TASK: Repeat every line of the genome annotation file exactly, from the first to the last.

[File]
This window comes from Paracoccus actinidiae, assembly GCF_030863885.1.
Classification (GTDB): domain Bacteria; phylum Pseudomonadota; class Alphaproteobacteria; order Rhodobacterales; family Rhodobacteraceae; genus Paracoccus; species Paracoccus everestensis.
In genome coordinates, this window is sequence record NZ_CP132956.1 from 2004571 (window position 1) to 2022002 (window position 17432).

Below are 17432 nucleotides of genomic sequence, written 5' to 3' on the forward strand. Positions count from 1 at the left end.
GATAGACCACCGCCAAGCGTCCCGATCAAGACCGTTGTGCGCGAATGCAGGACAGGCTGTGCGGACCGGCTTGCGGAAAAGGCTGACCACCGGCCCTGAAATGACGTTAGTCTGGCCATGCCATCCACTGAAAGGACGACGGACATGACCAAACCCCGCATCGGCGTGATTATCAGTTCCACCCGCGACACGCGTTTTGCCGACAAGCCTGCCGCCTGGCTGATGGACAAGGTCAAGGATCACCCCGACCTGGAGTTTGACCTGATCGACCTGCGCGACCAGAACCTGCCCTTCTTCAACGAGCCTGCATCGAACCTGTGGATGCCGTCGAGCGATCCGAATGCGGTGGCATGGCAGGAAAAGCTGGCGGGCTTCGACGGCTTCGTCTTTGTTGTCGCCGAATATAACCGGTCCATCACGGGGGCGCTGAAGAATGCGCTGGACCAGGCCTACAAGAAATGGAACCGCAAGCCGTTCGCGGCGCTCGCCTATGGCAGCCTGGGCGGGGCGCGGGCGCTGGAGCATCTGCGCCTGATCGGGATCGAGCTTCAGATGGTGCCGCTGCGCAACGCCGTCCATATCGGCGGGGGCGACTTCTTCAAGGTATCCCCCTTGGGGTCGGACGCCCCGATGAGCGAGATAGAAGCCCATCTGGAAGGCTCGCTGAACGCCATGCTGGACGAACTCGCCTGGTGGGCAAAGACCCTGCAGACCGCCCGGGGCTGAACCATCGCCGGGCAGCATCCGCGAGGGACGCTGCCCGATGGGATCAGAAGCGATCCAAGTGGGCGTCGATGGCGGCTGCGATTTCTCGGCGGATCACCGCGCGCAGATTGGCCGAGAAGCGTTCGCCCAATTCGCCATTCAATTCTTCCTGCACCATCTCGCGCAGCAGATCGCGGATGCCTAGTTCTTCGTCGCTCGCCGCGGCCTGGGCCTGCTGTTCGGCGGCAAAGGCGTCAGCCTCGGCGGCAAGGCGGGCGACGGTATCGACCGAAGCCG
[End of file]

This window comes from Paracoccus actinidiae, assembly GCF_030863885.1.
Classification (GTDB): domain Bacteria; phylum Pseudomonadota; class Alphaproteobacteria; order Rhodobacterales; family Rhodobacteraceae; genus Paracoccus; species Paracoccus everestensis.
In genome coordinates, this window is sequence record NZ_CP132956.1 from 2004571 (window position 1) to 2022002 (window position 17432).

Below are 17432 nucleotides of genomic sequence, written 5' to 3' on the forward strand. Positions count from 1 at the left end.
GATAGACCACCGCCAAGCGTCCCGATCAAGACCGTTGTGCGCGAATGCAGGACAGGCTGTGCGGACCGGCTTGCGGAAAAGGCTGACCACCGGCCCTGAAATGACGTTAGTCTGGCCATGCCATCCACTGAAAGGACGACGGACATGACCAAACCCCGCATCGGCGTGATTATCAGTTCCACCCGCGACACGCGTTTTGCCGACAAGCCTGCCGCCTGGCTGATGGACAAGGTCAAGGATCACCCCGACCTGGAGTTTGACCTGATCGACCTGCGCGACCAGAACCTGCCCTTCTTCAACGAGCCTGCATCGAACCTGTGGATGCCGTCGAGCGATCCGAATGCGGTGGCATGGCAGGAAAAGCTGGCGGGCTTCGACGGCTTCGTCTTTGTTGTCGCCGAATATAACCGGTCCATCACGGGGGCGCTGAAGAATGCGCTGGACCAGGCCTACAAGAAATGGAACCGCAAGCCGTTCGCGGCGCTCGCCTATGGCAGCCTGGGCGGGGCGCGGGCGCTGGAGCATCTGCGCCTGATCGGGATCGAGCTTCAGATGGTGCCGCTGCGCAACGCCGTCCATATCGGCGGGGGCGACTTCTTCAAGGTATCCCCCTTGGGGTCGGACGCCCCGATGAGCGAGATAGAAGCCCATCTGGAAGGCTCGCTGAACGCCATGCTGGACGAACTCGCCTGGTGGGCAAAGACCCTGCAGACCGCCCGGGGCTGAACCATCGCCGGGCAGCATCCGCGAGGGACGCTGCCCGATGGGATCAGAAGCGATCCAAGTGGGCGTCGATGGCGGCTGCGATTTCTCGGCGGATCACCGCGCGCAGATTGGCCGAGAAGCGTTCGCCCAATTCGCCATTCAATTCTTCCTGCACCATCTCGCGCAGCAGATCGCGGATGCCTAGTTCTTCGTCGCTCGCCGCGGCCTGGGCCTGCTGTTCGGCGGCAAAGGCGTCAGCCTCGGCGGCAAGGCGGGCGACGGTATCGACCGAAGCCG